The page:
Mention Siem Reap and most people will think first of Angkor Wat, the 12th Century sandstone temple. Then they think of Cambodia and its killing fields. With expectations slung like a hammock between two polar opposites we had no idea what our trip held in store for us.
Our first glimpse of the place came in the form of our smiling guide.
“My name is Samnang,” he said with a slight bow, pressing his palms together in prayer and holding them high, his finger tips close to his lips. “It means lucky, so most of my customer call me Lucky.” Then he giggled, his laugh sounded like a shallow stream babbling over stones. It reminded me of something. Well, he was certainly jolly. I have long held a secret belief that those who laugh a little too much are actually hiding great inner pain.
We waited for our friends Sue and Pete to arrive on their flight from Phnom Penh and were led to our private minibus and driver. Lucky finished all his sentences with that tinkling chuckle. I was not sure if it was going to drive me nuts by the end of the week.
At our hotel, the Shinta Mani Club, selected by Pete, who had organized every detail of our four night stay, we were greeted with a tray of rolled cold towels scented with jasmine oil. On the tray a pink lotus flower opened its heart. I know how boring it is to read eulogies of a hotel you may be unlikely to visit so I will simply say this… the corridors are scented with eucalyptus and decorated with candles… the restaurant has swinging ‘beds’ suspended over a lily pond and that become a table for four… the staff say ‘welcome home’ when you return from your trip and happy hour offers two cocktails for the price of one.
We were given a welcome drink on arrival. Lucky too. We chinked glasses, noticing how Lucky held his glass with two hands and seemed determined to chink his glass lower than each of ours.
“Height important. Like bowing,” he explained. “We show respect by bowing higher than the other person. When we touch glasses we use two hands and try to chink lower than the other person.” He laughed again. Sue too started racking her brains for what it reminded her of. Soon she had it.
“Amadeus,” she said. “The film. It’s Mozart’s laugh.”
She had nailed it.
No, I shall not bore you with details of our visits to the wondrous temples that litter the green pastures and country roads as if dropped from heaven. Nor the sunrise over the largest religious monument in the world. Nor the sunset, mainly because I’d be fibbing. We were up at 4.45 am and not home til 7pm and kind of missed them both because of cloud. But I will mention that I soon stopped noticing that giggle and instead noticed the way his smile always reached his eyes.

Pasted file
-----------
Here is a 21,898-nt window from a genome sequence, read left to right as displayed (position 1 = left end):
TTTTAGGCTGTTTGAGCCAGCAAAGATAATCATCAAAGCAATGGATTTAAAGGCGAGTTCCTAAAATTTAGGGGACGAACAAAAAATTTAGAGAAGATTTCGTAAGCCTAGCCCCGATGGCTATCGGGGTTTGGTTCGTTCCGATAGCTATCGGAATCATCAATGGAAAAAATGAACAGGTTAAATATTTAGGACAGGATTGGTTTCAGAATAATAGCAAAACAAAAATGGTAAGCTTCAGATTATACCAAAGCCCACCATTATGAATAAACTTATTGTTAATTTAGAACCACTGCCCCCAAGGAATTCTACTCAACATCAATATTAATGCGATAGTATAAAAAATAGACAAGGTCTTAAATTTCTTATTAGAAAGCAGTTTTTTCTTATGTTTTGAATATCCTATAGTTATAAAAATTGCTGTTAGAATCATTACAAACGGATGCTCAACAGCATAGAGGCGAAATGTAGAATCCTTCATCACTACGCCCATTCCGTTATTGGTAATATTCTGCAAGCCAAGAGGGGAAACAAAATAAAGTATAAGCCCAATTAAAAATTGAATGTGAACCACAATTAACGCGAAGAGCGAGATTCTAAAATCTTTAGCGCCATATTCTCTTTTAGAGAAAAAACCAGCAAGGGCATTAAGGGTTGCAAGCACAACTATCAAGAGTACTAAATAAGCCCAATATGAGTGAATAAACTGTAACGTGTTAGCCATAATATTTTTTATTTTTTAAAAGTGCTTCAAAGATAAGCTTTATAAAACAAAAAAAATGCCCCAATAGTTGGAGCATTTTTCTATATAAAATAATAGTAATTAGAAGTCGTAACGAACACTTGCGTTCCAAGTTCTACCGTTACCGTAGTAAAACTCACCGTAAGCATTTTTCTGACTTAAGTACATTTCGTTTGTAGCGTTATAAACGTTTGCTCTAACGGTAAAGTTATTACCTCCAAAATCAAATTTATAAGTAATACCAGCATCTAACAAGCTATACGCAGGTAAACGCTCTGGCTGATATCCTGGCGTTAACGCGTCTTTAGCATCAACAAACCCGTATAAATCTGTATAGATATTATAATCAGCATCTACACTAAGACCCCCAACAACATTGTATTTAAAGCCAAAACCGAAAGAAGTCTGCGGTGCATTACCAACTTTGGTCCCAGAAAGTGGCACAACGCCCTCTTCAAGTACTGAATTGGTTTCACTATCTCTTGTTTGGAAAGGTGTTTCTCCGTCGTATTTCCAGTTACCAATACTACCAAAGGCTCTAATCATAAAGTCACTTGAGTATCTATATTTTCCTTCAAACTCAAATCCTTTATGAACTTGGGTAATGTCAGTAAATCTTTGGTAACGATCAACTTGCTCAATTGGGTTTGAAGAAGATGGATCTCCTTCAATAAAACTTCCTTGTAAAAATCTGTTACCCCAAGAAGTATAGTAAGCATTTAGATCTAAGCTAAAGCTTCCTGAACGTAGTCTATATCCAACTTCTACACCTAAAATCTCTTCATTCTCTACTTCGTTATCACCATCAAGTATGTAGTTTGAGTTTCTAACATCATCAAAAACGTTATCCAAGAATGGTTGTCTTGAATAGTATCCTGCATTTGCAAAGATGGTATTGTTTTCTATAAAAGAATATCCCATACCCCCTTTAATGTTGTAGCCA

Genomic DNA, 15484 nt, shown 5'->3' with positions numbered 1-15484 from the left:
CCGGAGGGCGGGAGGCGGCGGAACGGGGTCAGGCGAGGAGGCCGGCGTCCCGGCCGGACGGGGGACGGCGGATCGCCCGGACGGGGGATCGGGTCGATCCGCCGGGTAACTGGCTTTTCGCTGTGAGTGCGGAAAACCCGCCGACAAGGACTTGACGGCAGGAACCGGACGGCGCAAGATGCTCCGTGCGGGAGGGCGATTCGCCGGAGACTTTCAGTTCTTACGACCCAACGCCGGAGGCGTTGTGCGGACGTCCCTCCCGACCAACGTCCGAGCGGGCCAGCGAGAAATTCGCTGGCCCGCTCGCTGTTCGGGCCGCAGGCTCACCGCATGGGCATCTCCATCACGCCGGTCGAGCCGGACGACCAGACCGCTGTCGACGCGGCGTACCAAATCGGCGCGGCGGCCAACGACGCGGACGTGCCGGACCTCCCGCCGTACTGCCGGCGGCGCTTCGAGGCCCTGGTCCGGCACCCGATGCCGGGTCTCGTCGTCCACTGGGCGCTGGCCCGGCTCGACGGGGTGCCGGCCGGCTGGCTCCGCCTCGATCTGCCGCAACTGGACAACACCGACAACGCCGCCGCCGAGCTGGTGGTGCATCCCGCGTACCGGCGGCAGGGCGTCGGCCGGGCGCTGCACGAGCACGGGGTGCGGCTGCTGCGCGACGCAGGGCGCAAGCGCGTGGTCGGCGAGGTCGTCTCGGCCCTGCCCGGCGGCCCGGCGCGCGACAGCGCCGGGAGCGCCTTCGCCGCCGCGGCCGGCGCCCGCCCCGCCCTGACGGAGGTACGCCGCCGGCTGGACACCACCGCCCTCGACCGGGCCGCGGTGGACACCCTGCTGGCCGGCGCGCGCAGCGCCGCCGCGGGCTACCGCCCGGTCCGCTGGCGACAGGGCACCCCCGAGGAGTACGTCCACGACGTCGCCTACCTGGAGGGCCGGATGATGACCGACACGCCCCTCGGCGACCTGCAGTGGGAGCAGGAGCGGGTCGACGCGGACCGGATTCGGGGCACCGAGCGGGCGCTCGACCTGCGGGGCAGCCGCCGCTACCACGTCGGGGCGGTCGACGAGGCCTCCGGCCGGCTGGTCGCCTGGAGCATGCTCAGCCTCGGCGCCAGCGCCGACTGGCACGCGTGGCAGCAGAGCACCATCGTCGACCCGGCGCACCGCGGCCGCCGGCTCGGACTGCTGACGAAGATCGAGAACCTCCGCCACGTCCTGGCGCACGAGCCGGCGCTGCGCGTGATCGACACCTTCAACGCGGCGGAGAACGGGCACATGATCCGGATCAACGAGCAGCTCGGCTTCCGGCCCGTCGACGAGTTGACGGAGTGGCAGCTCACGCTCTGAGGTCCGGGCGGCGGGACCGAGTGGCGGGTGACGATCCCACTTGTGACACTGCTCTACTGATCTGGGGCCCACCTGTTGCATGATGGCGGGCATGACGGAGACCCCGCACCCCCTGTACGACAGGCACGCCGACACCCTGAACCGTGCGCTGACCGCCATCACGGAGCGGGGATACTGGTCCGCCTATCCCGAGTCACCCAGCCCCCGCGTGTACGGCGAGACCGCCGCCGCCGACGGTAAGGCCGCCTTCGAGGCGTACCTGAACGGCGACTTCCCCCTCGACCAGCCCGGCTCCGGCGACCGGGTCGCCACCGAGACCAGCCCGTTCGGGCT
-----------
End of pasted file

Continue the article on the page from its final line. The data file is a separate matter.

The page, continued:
Our last stop on our tour was the War Museum. Our guide an army veteran of 30 years had been wounded 20 times and was totally blind for six years. He’d been shot, struck by shrapnel and caught out by landmines that killed his friends. He also lost half a leg
“I’m lucky,” he said, his smile weak. “I spent most of my time in hospital.”
Back in 1979 this man lost his entire family in the space of an hour. He was nine years old and had just been mushroom-picking. At the age of 13 he joined the army.
It was a shabby place; tanks, artillery and personnel carriers rusted in scrubby grass. Photographs faded in the sun and rows of guns, bombs and landmines lay dully on wooden shelves. But our guide showed us his bullet wounds and let us feel the shrapnel in his knee and hand. He prayed over his friend’s dried toe-bone that still lurked on the lip of a ruined tank. We walked silently past reconstructed minefields, our appetite for yet another fabulous lunch wiped out.
Our guide finished the tour and sat down heavily on a bench beneath a fan that turned slowly in the stifling noonday heat.
“Are you married?” I asked.
“No,” he replied, wiping his blind eye on his sleeve. “It is very hard for someone with one eye and one leg.” Then he put his hands together and bowed. As did I.
On our last day in Siem Reap I wrote the following poem:
More than just temples
I swim slow laps
in a pool that’s dark as glass.
I swing on a low bed
that skims a flower-strewn pool,
eat my fill of buttered fish
and raise a glass of ice-cold wine,
its surface damp with tears.
White cloths of jasmine scent my hands
and I flat palm them into prayer.
I bow deep. They bow deeper.
They swing away the noon-day heat
in hammocks strung from rafters
and they follow us with laughter
as they offer clothes and cards and flutes.
They walk endless laps of ancient grounds,
this red earth on their feet.
They beg us for a dollar
so they can learn and eat.
And so we soothe survivors’ guilt
with wallets fat from Western rules.
You see, we watched these killing fields
on shiny screens and so we understand.
We see these fields of lotus flowers,
the paddies, lush with rice,
the lakes, the goodness they made manifest
in beatific, beauteous stone.
Wiped out or maimed by bombs and bullets,
landmines, evil hands
that did not see the travesty
of civil war.
Beneath the surface and the glowing smiles,
the neon lights of Pub Street,
of Samnang’s Mozart laugh,
these gentle hearts remember
for they know genocide.
I buy gold earrings made from bombshells,
pay my dollars,
take a tuk-tuk ride.
November 24th 2014, Shinta Mani hotel, Siem Reap, Cambodia